Quinoa Oil Content and Yield

On a fresh weight basis quinoa shows an oil content ranging from 1.8 to 9.5% (Table 1) with a calculated global mean of 5.8%, an oil content higher than that of normal maize. As with maize, the oil is concentrated in the germ which in quinoa represents 25 to 30% of the weight of the grain (Cardozo and Tapia 1979; Fuentes 1972). As the quinoa germ encircles the endosperm, we have found that it can easily be removed by a modified polishing procedure to give a fraction containing 19% oil.

Although special breeding programs were necessary to achieve an oil content of 6 to 8% in maize, several cultivars of quinoa already show oil contents in this range (Table 2). Unlike maize, in which an increase in oil content resulted in a decrease in starch content, increased oil content in the quinoa grain showed no significant correlation with total carbohydrate content (r = 0.348) and was negatively correlated with protein content (r = -0.910, P < 0.025) (Table 3).

Field trials were conducted with six Ecuadorian cultivars of quinoa with oil contents between 7.2 and 8.7% (fresh weight) sown at an altitude of 3,100 m and using experimental plots ranging in size from 0.2 to 0.5 ha (Burgasi et al. 1990). Converting the data from Table 4 to a dry matter basis gave no significant correlation (r = 0.648) between yield and oil content, unlike maize in which yield decreased with increasing oil content (Alexander 1989).

The potential yields of quinoa and maize oils were estimated (Table 5) for Ecuador by multiplying the ranges of average oil content by data for average crop yields as reported by the Ministerio de Agricultura y Ganadería (MAG 1985). The potential yield of quinoa oil given under the general case was calculated using the data of Nuñez and Morales (1980), who reported quinoa yields in Bolivia of 3,960 kg/ha without fertilization and of 5,420 kg/ha with fertilization. This latter value was used to calculate a maximum possible yield of quinoa. Nuñez and Morales (1980) extrapolated a yield per hectare on the basis of very small experimental plots (4 rows of 6 m spaced 0.4 m apart), and their experimental plots received eight treatments against mildew. Commercially, quinoa would likely receive one or two treatments against mildew (M. Alvarez pers. commun.). Thus, the 488 kg oil/ha reported in Table 5 is best cautiously interpreted as a maximum yield obtainable under exceedingly favorable conditions.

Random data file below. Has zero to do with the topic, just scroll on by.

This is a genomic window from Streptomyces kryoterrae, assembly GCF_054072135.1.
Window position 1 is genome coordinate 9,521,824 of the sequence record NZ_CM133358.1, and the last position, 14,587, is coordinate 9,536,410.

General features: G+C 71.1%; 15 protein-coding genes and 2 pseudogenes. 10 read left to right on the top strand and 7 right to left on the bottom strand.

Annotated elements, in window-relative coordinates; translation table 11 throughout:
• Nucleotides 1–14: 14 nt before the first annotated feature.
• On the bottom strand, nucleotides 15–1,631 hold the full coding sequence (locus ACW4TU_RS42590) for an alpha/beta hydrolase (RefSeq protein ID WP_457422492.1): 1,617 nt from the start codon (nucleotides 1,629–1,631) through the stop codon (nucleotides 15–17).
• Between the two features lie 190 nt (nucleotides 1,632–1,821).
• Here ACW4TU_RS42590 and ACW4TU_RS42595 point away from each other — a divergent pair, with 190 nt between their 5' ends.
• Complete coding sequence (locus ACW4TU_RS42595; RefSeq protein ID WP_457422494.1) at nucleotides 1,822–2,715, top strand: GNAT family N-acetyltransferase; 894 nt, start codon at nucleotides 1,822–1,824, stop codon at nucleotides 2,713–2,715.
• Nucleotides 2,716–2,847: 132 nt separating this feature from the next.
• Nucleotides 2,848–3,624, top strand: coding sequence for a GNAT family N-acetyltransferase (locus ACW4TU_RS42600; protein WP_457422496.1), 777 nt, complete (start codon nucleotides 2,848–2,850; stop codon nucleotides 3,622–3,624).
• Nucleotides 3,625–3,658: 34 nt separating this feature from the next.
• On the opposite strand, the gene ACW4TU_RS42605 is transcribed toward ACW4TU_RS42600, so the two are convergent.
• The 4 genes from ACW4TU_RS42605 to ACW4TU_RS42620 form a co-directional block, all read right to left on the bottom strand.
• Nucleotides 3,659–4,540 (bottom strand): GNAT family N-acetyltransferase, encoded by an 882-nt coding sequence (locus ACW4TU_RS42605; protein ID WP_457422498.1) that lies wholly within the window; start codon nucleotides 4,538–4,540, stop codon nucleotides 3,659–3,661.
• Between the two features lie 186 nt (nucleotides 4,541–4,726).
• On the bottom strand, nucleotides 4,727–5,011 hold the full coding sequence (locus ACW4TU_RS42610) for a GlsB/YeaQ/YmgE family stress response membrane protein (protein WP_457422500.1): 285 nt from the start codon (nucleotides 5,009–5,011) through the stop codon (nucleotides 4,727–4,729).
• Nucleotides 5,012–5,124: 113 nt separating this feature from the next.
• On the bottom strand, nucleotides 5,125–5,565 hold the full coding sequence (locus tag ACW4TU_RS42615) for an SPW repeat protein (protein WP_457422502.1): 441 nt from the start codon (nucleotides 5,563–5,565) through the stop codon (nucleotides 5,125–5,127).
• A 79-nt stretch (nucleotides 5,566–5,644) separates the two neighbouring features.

Conversely, the exceedingly low yield of quinoa grain of 449 kg/ha reported by MAG (1985) reflects small-scale traditional agricultural practices; hence the calculated oil yields for Ecuador based on that data from MAG (1985) are thus also low. Better estimates of quinoa yields in Ecuador are those given by Burgasi et al. (1990) and reported in Table 4, which would then correspond to potential oil yields of 102 to 306 kg/ha (Table 5). This oil yield for quinoa compares favorably with that estimated for maize by Pryde and Doty (1981) in the United States, namely 254 kg/ha assuming an average oil content of 4.8% for maize.

Oil Composition

The fatty acid composition of quinoa oil is similar to that of maize oil (Table 6). The high concentrations of linoleic and linolenic acids normally make such oils susceptible to oxidative rancidity but both oils have relatively high concentrations of natural antioxidants, namely tocopherol isomers. The mean concentration of alpha-tocopherol reported for three cultivars of quinoa on a dry weight basis was 52 ppm (De Bruin 1964), which corresponds to a concentration of 754 ppm in the oil. Further analyses have shown quinoa oil to contain 690 to 740 ppm alpha-tocopherol and 790 to 930 ppm gamma-tocopherol; upon refining these concentrations fall to 450 and 230 ppm, respectively (U. Bracco pers. commun.). In comparison, refined maize oil contains 251 ppm alpha-tocopherol and 558 ppm gamma-tocopherol (Souci et al. 1986). As optimum antioxidant activity of the alpha- and gamma-isomers of tocopherol has been reported at 100 to 200 ppm (Hudson and Ghavami 1984) quinoa oil would be expected to show a stability towards oxidative rancidity similar to that of maize oil.



Quinoa can be classified according to its saponin concentrations as either "sweet" (saponin free or having less than 0.11% saponins on a fresh weight basis) or "bitter" (containing more than 0.11% saponins) (Koziol 1990b). The saponins in quinoa are glycosidic triterpenoids (Burnouf-Radosevich et al. 1985; Mizui et al. 1988, 1990; Ma et al. 1989; Meyer et al. 1990; Ridout et al. 1991) and represent the major antinutritional factor found in the grain (Koziol 1992). Fortunately, most of these saponins are concentrated in the outer layers of the grain (perianth, pericarp, seed coat, and a cuticle-like layer) which facilitates their removal industrially by abrasive dehulling (Reichert et al. 1986) or traditionally by washing the grains with water.